WOVEN STRATEGIES: Troubles in the southern Mexican state of Chiapas are far from over, with Mexico's army entrenched in the hilly jungles, and the Zapatistas--whose uprising on the eve of NAFTA threw the country's well-worn system of patronage and corruption on its ear--defiant as ever.
Since that time, about the only thing that hasn't changed in Chiapas is the poverty of its people, a plight that's grown even worse with the dual squeeze-play of NAFTA and governmental crackdowns. Attempting to ease the suffering, members of Tucson's Pueblo Por la Paz and the American Friends Service Committee traveled to the state on Mexico's border with Guatemala, returning with hand-woven textiles purchased from women of the region.
Those goods are on display at the José Galvez Gallery, and coincide with Zapatista Night on Saturday, May 3, featuring a multi-media performance by Gustavo Lozano. "He'll use slides, video and text to trace the story of the Zapatistas up to the present," Pueblo's Aaron Bobrow-Strain says of Lozano. "It should be pretty powerful."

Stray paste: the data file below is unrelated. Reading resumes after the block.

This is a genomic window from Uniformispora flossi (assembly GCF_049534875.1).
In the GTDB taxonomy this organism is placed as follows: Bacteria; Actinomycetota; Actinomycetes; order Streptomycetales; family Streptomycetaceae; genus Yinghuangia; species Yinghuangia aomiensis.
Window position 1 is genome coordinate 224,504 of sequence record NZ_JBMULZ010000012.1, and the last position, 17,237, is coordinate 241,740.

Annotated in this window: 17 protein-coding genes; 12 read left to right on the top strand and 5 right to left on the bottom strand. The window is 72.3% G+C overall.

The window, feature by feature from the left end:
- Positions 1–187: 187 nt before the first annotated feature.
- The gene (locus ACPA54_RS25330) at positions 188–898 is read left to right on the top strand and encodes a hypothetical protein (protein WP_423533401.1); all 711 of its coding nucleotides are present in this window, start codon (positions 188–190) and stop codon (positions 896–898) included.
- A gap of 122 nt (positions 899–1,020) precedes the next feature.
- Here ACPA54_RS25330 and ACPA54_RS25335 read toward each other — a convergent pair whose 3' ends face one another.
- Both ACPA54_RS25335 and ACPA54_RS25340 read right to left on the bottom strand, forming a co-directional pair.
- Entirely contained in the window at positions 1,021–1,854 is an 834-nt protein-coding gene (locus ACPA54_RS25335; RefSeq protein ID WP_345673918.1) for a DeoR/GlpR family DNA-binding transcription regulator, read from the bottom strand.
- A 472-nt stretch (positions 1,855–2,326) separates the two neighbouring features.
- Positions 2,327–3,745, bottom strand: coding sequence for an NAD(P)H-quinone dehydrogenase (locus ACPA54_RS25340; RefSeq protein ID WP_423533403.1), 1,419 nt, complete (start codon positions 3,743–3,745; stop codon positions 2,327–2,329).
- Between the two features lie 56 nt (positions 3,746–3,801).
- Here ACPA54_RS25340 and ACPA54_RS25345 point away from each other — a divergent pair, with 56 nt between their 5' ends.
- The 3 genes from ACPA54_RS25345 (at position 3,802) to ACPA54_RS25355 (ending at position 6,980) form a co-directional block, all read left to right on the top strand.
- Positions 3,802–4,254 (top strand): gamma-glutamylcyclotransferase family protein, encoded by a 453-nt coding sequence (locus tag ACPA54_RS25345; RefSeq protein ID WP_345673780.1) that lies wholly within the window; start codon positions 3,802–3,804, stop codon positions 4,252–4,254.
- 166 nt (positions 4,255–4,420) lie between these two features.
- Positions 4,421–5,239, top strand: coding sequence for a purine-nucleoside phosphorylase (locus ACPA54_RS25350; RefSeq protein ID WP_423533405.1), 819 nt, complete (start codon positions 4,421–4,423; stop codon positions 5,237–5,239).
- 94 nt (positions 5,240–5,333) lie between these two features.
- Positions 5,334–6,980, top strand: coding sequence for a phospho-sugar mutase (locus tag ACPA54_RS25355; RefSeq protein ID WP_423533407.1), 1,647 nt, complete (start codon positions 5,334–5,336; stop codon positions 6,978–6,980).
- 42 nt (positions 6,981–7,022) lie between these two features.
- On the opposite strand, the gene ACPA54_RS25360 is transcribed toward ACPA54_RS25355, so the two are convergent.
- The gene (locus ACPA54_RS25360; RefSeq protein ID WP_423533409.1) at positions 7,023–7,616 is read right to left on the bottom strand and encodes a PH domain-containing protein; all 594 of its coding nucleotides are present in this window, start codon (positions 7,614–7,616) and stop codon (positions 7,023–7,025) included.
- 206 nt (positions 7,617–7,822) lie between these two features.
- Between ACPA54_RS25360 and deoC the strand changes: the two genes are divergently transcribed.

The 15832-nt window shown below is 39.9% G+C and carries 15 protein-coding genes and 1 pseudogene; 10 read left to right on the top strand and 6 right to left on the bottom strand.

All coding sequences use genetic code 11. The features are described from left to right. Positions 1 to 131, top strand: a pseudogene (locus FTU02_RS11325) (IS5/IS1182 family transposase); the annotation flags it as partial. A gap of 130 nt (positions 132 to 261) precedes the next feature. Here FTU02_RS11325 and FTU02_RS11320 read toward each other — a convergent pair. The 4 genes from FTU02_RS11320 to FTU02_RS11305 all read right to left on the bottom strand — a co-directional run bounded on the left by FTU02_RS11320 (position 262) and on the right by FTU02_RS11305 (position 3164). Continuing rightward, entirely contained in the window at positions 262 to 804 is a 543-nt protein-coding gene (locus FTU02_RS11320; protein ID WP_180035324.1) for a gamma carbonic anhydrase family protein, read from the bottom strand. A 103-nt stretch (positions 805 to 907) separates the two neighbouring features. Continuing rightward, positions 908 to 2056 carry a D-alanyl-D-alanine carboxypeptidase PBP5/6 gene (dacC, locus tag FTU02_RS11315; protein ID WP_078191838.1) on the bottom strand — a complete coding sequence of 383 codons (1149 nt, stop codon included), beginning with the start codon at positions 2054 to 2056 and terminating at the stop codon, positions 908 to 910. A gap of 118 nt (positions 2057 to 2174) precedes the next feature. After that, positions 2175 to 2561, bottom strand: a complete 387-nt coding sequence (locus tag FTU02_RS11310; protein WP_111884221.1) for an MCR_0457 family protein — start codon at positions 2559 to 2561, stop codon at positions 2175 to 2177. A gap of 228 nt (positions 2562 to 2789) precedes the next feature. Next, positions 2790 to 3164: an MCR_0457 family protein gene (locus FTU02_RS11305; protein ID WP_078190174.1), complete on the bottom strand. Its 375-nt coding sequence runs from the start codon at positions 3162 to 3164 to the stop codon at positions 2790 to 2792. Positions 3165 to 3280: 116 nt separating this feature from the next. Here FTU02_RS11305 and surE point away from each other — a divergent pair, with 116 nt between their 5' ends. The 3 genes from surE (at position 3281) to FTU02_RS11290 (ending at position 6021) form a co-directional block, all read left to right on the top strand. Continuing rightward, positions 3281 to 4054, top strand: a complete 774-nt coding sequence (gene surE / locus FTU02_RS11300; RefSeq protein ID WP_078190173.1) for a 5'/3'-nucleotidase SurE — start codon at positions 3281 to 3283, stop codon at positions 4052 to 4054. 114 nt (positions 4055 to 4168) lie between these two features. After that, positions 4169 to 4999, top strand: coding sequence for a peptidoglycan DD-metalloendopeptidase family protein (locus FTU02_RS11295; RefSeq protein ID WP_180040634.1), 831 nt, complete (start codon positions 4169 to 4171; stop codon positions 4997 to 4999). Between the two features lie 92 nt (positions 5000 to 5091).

Free event runs from 7 to 10 p.m. at the Jose Galvez Gallery, 743 N. Fourth Ave. For details, call 624-6878.
INTERCONTINENTAL: They've been nominated for a Grammy, and with good reason: Comprised of needy kids ages five to 12, all hailing from East Africa, members of the African Children's Choir continue to deliver stunning performances of music from their homeland. Their repertoire also includes well-loved children's songs, gospel tunes and spirituals.
On Friday, May 2, they'll draw from that talented, international grab-bag in a free performance at 7 p.m. in the Christ Community Church, 7801 E. Kenyon Drive. Call 296-8501 for details.
PRODIGIOUS SONS: The powerful Sons of Orpheus perform in Grace St. Paul's Episcopal Church, revealing why they've become southern Arizona's fastest-growing male chorus.
Founded by internationally acclaimed tenor Grayson Hirst, the non-sectarian, non-profit troupe is made up of guys from all walks of life with one thing in common: a powerful yearning to warble. Their repertoire takes in everything from classical to popular choral literature written especially for men's voices, spanning all periods, styles and languages.
This week's performance honors Franz Schubert's 200th birthday with several of his works, along with pieces by Wagner, Donizetti, traditional Russian folk songs, cowboy classics, Mexican corridos and even pieces "from the mighty pens of Mel Brooks, Tom Lehrer, Alan Sherman and Monty Python."
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